The authorities continue to bank on censorship but also invest in propaganda, combined with efforts to modernise the media but always in the interests of the communist party line. The authorities pay thousands of “little propagandists” to spot subversive content online. China also wants to compete with international television channels by creating a “Chinese-style CNN”, because, according to the director of the propaganda department, Liu Yunshan “it has become vital that China should act to ensure that its communication capacity is in step with its international prestige”. However the credibility of these media is brutally exposed when US President Barack Obama’s inauguration speech was censored at the point when he mentioned the question of “support for dissidents”.
A tough crackdown has been applied in Tibet and Xinjiang against anyone attempting to get out accounts, particularly footage, showing violence by security forces. Scores of Tibetans and Uyghurs have been detained, some of them given life sentences, for sending information abroad or trying to provide news differing from the party line. The local press, especially the Tibet Daily puts out virulent propaganda to the effect that China is engaged in a “life and death class struggle” against the “clique of the Dalai Lama and hostile western forces”.
Despite strict laws and the self-censorship imposed on companies in the sector, the Internet is a freer space than the press. Bloggers and Internet users in general post news that is not printed by the media and help to shape public opinion. On occasion the official media becomes the target of such derision for failing to report on major events, including the fire at the CCTV complex at the start of 2009, that they are forced to raise some sensitive issues.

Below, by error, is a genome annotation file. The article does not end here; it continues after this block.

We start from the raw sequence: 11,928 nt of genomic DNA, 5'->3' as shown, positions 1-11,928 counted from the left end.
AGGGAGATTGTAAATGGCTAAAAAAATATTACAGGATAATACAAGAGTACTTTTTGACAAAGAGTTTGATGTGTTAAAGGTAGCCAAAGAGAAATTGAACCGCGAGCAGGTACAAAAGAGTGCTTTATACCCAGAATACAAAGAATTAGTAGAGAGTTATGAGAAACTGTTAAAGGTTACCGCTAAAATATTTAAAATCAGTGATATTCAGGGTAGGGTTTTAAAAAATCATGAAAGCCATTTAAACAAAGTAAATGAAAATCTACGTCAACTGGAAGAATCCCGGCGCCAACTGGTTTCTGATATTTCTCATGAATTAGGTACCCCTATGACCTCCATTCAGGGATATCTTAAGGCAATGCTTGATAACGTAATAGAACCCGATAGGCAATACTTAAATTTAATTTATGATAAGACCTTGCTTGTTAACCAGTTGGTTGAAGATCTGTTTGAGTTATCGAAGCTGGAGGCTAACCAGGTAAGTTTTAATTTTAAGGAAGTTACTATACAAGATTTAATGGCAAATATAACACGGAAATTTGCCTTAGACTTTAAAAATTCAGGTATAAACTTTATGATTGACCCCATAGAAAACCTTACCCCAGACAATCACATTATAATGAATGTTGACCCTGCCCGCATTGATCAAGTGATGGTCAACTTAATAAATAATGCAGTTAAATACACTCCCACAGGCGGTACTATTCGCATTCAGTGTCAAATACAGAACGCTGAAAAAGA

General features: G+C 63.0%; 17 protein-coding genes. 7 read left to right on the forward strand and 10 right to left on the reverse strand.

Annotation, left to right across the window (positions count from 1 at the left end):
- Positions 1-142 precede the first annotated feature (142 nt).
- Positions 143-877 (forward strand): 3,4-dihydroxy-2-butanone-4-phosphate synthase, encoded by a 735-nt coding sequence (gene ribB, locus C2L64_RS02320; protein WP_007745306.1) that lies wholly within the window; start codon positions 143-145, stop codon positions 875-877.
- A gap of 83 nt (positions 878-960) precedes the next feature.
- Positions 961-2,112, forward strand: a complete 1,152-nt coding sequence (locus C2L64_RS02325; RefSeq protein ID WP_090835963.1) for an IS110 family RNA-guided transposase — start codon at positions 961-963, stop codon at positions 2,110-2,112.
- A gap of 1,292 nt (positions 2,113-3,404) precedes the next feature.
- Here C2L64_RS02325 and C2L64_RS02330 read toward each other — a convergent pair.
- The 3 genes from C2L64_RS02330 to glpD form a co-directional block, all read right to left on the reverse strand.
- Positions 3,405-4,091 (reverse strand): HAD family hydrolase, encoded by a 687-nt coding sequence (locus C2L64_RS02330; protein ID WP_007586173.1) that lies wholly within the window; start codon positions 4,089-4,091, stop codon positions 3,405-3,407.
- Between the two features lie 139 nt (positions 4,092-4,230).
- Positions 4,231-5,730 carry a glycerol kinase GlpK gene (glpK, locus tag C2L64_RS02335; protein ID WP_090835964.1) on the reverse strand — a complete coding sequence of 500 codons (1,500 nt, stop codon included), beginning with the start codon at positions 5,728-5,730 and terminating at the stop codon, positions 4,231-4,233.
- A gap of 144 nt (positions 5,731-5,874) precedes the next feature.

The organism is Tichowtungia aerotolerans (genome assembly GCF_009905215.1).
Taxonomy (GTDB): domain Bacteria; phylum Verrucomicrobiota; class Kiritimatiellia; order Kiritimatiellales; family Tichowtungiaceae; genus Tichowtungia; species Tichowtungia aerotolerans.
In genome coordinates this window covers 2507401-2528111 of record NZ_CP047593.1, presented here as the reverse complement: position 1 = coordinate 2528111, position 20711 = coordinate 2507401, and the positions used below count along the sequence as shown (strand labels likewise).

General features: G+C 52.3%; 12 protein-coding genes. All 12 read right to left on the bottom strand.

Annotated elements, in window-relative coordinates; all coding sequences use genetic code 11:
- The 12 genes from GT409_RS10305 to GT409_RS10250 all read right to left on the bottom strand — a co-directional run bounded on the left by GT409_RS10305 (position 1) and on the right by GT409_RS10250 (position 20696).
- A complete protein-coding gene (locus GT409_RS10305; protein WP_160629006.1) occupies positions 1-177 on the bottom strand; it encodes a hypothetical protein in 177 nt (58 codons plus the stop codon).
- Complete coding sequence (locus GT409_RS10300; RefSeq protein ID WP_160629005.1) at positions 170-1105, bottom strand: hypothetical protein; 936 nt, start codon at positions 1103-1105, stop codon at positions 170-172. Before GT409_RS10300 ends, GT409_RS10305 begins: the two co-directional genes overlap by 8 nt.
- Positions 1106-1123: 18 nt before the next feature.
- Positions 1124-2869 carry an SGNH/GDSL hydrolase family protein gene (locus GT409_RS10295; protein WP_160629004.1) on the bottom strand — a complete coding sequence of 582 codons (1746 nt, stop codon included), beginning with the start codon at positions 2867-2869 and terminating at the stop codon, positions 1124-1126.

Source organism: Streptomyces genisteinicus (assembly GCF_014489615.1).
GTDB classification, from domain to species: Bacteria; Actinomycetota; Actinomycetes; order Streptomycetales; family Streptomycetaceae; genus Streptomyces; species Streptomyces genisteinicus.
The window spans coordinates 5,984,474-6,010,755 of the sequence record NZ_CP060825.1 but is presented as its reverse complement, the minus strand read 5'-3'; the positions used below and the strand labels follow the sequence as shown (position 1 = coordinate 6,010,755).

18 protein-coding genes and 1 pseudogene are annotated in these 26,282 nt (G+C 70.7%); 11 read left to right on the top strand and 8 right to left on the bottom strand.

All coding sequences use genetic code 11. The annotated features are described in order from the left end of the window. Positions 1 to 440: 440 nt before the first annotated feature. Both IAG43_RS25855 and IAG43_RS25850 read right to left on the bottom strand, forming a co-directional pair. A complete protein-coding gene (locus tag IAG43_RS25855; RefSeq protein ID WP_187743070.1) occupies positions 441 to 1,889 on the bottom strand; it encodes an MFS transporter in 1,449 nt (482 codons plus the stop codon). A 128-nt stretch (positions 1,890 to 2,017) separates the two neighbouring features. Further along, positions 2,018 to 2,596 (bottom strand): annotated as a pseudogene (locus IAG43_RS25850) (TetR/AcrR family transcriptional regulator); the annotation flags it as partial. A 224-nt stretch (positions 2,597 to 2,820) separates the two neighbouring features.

The foreign press is supposed to enjoy freedom of movement and interview rights – one of the very few achievements of the Olympic period – but as soon as foreign correspondents begin to take an interest in delicate matters like Tibet, dissidents or the Aids epidemic, they find themselves obstructed and even the target of violence. The Foreign Correspondents’ Club of China (FCCC) recorded 178 cases of interference with foreign media during 2008, 63 of which were during the holding of the Olympics.
The authorities threatened several foreign correspondents with non-renewal of their press visas at the end of 2009. In tandem with this, the nationalist daily Global Times led a press campaign against foreign media, particularly German and French, accusing them of hostility towards China.
The authorities seek to limit damaging foreign press coverage by leaning on the correspondents’ Chinese assistants, forcing them to register with a semi-official body or by intimidating their sources of information. Several Chinese people have been jailed simply for replying to questions from foreign media.